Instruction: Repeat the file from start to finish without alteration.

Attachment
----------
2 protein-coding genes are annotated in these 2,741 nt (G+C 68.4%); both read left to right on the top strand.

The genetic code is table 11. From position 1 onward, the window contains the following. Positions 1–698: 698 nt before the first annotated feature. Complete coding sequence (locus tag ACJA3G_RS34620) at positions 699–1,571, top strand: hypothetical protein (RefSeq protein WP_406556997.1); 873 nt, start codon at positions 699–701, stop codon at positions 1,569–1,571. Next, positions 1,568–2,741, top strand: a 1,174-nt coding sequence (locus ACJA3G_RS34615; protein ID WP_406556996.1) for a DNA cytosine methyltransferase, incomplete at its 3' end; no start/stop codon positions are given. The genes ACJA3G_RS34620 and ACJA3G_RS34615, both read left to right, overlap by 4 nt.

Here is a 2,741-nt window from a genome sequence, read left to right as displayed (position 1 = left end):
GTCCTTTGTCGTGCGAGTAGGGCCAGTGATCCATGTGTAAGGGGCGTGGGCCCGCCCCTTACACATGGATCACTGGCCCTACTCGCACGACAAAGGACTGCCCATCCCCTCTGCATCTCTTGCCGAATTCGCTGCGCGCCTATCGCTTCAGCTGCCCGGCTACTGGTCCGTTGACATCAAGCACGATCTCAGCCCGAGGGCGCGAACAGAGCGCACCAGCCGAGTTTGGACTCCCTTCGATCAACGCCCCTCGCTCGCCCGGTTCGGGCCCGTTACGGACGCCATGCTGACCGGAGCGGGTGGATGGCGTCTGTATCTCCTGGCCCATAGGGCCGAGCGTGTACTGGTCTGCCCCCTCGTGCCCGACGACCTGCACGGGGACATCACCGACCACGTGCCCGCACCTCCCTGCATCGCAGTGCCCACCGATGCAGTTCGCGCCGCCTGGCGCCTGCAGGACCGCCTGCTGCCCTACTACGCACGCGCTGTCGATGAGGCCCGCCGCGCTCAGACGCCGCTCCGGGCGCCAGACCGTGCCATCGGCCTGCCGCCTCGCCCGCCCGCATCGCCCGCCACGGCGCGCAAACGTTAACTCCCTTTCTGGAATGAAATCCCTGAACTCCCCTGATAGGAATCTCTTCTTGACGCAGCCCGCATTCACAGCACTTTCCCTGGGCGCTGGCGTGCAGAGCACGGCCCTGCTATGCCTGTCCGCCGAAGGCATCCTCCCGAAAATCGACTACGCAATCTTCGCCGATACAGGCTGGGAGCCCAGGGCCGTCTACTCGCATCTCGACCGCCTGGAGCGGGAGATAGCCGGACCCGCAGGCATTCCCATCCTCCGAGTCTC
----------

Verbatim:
2 protein-coding genes are annotated in these 2,741 nt (G+C 68.4%); both read left to right on the top strand.

The genetic code is table 11. From position 1 onward, the window contains the following. Positions 1–698: 698 nt before the first annotated feature. Complete coding sequence (locus tag ACJA3G_RS34620) at positions 699–1,571, top strand: hypothetical protein (RefSeq protein WP_406556997.1); 873 nt, start codon at positions 699–701, stop codon at positions 1,569–1,571. Next, positions 1,568–2,741, top strand: a 1,174-nt coding sequence (locus ACJA3G_RS34615; protein ID WP_406556996.1) for a DNA cytosine methyltransferase, incomplete at its 3' end; no start/stop codon positions are given. The genes ACJA3G_RS34620 and ACJA3G_RS34615, both read left to right, overlap by 4 nt.

Here is a 2,741-nt window from a genome sequence, read left to right as displayed (position 1 = left end):
GTCCTTTGTCGTGCGAGTAGGGCCAGTGATCCATGTGTAAGGGGCGTGGGCCCGCCCCTTACACATGGATCACTGGCCCTACTCGCACGACAAAGGACTGCCCATCCCCTCTGCATCTCTTGCCGAATTCGCTGCGCGCCTATCGCTTCAGCTGCCCGGCTACTGGTCCGTTGACATCAAGCACGATCTCAGCCCGAGGGCGCGAACAGAGCGCACCAGCCGAGTTTGGACTCCCTTCGATCAACGCCCCTCGCTCGCCCGGTTCGGGCCCGTTACGGACGCCATGCTGACCGGAGCGGGTGGATGGCGTCTGTATCTCCTGGCCCATAGGGCCGAGCGTGTACTGGTCTGCCCCCTCGTGCCCGACGACCTGCACGGGGACATCACCGACCACGTGCCCGCACCTCCCTGCATCGCAGTGCCCACCGATGCAGTTCGCGCCGCCTGGCGCCTGCAGGACCGCCTGCTGCCCTACTACGCACGCGCTGTCGATGAGGCCCGCCGCGCTCAGACGCCGCTCCGGGCGCCAGACCGTGCCATCGGCCTGCCGCCTCGCCCGCCCGCATCGCCCGCCACGGCGCGCAAACGTTAACTCCCTTTCTGGAATGAAATCCCTGAACTCCCCTGATAGGAATCTCTTCTTGACGCAGCCCGCATTCACAGCACTTTCCCTGGGCGCTGGCGTGCAGAGCACGGCCCTGCTATGCCTGTCCGCCGAAGGCATCCTCCCGAAAATCGACTACGCAATCTTCGCCGATACAGGCTGGGAGCCCAGGGCCGTCTACTCGCATCTCGACCGCCTGGAGCGGGAGATAGCCGGACCCGCAGGCATTCCCATCCTCCGAGTCTC